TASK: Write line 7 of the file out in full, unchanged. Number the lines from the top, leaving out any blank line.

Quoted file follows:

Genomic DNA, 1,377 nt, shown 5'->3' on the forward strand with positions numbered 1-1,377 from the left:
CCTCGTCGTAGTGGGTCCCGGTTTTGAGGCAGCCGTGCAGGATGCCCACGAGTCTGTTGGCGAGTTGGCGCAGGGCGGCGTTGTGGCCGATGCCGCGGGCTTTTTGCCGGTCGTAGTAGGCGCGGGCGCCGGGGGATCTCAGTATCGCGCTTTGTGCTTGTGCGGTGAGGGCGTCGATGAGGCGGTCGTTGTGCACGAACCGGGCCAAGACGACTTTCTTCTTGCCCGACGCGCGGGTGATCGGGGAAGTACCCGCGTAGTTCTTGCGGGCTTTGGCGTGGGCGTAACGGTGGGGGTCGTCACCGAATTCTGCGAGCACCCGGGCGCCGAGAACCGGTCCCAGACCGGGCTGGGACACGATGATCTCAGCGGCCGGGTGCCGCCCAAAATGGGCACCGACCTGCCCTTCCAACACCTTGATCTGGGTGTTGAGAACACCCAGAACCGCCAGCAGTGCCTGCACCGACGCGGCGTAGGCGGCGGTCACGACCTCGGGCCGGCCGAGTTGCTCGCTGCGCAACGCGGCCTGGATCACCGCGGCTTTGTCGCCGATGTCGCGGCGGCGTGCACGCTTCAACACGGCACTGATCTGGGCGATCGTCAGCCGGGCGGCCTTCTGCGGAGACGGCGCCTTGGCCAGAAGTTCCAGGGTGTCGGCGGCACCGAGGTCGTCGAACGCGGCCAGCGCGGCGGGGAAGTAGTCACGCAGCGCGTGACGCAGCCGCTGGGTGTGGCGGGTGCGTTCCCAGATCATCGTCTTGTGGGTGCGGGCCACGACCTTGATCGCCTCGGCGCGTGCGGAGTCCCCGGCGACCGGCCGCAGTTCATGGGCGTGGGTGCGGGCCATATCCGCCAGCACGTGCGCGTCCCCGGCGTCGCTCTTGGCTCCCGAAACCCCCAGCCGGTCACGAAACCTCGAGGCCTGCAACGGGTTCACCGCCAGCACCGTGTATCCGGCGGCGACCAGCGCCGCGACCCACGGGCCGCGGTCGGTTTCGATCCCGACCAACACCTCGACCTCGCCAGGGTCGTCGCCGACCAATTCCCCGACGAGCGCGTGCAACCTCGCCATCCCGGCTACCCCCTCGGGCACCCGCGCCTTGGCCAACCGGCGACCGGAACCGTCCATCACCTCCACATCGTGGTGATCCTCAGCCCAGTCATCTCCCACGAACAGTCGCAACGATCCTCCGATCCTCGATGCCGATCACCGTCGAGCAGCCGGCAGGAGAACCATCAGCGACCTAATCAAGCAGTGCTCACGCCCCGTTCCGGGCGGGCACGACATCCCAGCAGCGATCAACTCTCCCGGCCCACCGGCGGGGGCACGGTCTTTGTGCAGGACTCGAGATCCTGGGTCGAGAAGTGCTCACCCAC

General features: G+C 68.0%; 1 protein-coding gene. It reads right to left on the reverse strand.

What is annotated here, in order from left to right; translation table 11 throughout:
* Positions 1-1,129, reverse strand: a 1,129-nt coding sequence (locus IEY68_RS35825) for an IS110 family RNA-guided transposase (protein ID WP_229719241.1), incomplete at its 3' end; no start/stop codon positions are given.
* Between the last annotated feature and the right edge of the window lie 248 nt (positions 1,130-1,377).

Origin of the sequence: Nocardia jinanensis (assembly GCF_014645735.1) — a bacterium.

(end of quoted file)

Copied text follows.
Origin of the sequence: Nocardia jinanensis (assembly GCF_014645735.1) — a bacterium.